NICE max nice prio allowed to raise 0 0
NOFILE max number of open files 16404 16404 files
NPROC max number of processes 966 966 processes
RSS max resident set size unlimited unlimited bytes
RTPRIO max real-time priority 0 0
RTTIME timeout for real-time tasks unlimited unlimited microsecs
SIGPENDING max number of pending signals 966 966 signals
STACK max stack size 8388608 unlimited bytes
As you can see, samba has unlimited resources.
About the bottleneck: if that is true, Samba will be using 100% of the resources but 75% wasted on "wait", which is clearly not your case.
Yea... seems like it... https://i.imgur.com/tegJgBk.png
So what other troubleshooting can I do? Other people's samba is running over 25% so it can't be normal running like it does for me.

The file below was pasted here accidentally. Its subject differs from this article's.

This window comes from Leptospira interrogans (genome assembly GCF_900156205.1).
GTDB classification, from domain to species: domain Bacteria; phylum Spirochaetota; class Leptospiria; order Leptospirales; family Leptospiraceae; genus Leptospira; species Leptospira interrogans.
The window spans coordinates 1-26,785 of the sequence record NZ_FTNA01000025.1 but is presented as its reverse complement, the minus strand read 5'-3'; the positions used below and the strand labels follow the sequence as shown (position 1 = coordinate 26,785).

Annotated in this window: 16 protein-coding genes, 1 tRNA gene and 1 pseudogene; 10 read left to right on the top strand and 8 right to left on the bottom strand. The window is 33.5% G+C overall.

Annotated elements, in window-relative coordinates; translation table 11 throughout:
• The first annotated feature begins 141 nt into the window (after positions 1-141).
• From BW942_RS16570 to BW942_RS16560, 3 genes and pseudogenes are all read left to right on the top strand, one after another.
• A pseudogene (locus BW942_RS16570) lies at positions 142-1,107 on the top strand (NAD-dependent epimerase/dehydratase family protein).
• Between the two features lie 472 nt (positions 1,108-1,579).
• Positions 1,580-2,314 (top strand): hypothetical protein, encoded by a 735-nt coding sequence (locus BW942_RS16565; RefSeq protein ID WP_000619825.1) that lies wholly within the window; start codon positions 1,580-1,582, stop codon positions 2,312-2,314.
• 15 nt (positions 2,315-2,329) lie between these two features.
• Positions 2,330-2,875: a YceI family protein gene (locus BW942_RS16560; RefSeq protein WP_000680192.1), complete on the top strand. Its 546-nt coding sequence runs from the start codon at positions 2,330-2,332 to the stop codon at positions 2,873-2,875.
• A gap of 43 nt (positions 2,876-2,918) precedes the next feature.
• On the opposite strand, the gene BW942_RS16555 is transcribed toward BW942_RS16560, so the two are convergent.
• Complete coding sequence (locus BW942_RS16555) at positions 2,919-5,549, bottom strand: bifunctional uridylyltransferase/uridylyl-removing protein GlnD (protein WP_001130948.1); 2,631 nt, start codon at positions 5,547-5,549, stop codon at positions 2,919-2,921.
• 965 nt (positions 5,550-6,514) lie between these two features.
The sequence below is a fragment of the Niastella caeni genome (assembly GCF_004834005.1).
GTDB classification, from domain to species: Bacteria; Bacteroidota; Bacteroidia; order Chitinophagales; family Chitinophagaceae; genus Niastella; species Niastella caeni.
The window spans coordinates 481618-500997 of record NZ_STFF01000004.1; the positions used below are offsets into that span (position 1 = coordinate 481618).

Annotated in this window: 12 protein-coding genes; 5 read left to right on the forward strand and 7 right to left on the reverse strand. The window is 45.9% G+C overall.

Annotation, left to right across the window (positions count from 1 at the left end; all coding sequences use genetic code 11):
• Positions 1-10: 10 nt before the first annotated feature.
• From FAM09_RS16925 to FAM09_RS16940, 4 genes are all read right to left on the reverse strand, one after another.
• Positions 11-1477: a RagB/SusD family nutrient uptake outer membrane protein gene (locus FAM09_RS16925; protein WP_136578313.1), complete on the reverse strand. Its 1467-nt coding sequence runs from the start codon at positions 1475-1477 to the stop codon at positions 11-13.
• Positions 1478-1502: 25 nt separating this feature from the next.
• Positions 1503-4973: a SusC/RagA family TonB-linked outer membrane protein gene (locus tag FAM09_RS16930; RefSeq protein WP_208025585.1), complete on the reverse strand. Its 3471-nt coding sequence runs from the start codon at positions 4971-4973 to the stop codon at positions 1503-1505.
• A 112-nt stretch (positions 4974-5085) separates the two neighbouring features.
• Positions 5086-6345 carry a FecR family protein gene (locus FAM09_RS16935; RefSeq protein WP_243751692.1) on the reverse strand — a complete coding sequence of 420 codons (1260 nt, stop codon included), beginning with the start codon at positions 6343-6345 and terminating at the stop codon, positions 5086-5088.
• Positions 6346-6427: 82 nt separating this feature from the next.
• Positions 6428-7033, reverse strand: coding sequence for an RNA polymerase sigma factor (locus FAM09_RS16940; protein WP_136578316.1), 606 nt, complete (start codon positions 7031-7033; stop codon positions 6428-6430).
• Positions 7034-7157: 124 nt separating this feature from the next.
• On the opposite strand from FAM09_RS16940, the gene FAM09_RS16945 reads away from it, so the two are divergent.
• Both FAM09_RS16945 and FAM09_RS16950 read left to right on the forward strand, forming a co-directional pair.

For me it sounds like you network connection is starving way before Samba can max out any CPU. Also: samba not running at 100% does not mean that it's limited, it means it's doing it's job efficiently.
I am wired to the router and -not relevant but- also have Gigabit network connection and can up/down well over 900Mbps. I can copy/paste between computers on the network with speeds greater than 50MB/s. How can it be efficient if it's not using anywhere near the available resources? CPU capped at 25% while transferring with 20-25MB/s yet the usb3 can reach above 70MB/s no sweat...
What do you guys suggest to try next?
The MT7621 is a dual core dual thread (what Intel calls HyperThread) processor, so Linux treats it as four "CPUs". A single threaded process will max out at 25%.
I forgot that detail...